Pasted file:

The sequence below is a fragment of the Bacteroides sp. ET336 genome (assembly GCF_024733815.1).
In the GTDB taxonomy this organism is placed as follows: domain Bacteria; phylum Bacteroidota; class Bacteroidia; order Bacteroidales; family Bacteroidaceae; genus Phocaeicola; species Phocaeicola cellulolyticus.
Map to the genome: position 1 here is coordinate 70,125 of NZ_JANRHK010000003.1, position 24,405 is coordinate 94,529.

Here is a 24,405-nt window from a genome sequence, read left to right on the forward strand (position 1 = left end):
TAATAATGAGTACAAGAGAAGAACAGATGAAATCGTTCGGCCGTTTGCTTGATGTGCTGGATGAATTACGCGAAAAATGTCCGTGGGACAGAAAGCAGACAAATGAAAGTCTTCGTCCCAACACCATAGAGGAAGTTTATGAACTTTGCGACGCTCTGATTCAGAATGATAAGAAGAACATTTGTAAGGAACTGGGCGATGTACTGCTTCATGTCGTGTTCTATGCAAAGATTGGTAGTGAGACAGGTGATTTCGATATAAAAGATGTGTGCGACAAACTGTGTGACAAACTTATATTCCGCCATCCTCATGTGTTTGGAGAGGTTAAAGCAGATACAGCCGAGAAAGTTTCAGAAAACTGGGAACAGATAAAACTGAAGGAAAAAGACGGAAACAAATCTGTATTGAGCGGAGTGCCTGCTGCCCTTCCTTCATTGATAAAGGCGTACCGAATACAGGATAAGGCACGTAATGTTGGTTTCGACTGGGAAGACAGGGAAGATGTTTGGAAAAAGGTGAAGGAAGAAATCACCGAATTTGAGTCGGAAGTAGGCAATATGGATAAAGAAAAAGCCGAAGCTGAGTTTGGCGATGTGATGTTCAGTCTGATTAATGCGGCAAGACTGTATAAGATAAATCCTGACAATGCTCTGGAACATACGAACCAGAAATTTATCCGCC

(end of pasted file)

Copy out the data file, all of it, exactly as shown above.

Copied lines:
The sequence below is a fragment of the Bacteroides sp. ET336 genome (assembly GCF_024733815.1).
In the GTDB taxonomy this organism is placed as follows: domain Bacteria; phylum Bacteroidota; class Bacteroidia; order Bacteroidales; family Bacteroidaceae; genus Phocaeicola; species Phocaeicola cellulolyticus.
Map to the genome: position 1 here is coordinate 70,125 of NZ_JANRHK010000003.1, position 24,405 is coordinate 94,529.

Here is a 24,405-nt window from a genome sequence, read left to right on the forward strand (position 1 = left end):
TAATAATGAGTACAAGAGAAGAACAGATGAAATCGTTCGGCCGTTTGCTTGATGTGCTGGATGAATTACGCGAAAAATGTCCGTGGGACAGAAAGCAGACAAATGAAAGTCTTCGTCCCAACACCATAGAGGAAGTTTATGAACTTTGCGACGCTCTGATTCAGAATGATAAGAAGAACATTTGTAAGGAACTGGGCGATGTACTGCTTCATGTCGTGTTCTATGCAAAGATTGGTAGTGAGACAGGTGATTTCGATATAAAAGATGTGTGCGACAAACTGTGTGACAAACTTATATTCCGCCATCCTCATGTGTTTGGAGAGGTTAAAGCAGATACAGCCGAGAAAGTTTCAGAAAACTGGGAACAGATAAAACTGAAGGAAAAAGACGGAAACAAATCTGTATTGAGCGGAGTGCCTGCTGCCCTTCCTTCATTGATAAAGGCGTACCGAATACAGGATAAGGCACGTAATGTTGGTTTCGACTGGGAAGACAGGGAAGATGTTTGGAAAAAGGTGAAGGAAGAAATCACCGAATTTGAGTCGGAAGTAGGCAATATGGATAAAGAAAAAGCCGAAGCTGAGTTTGGCGATGTGATGTTCAGTCTGATTAATGCGGCAAGACTGTATAAGATAAATCCTGACAATGCTCTGGAACATACGAACCAGAAATTTATCCGCC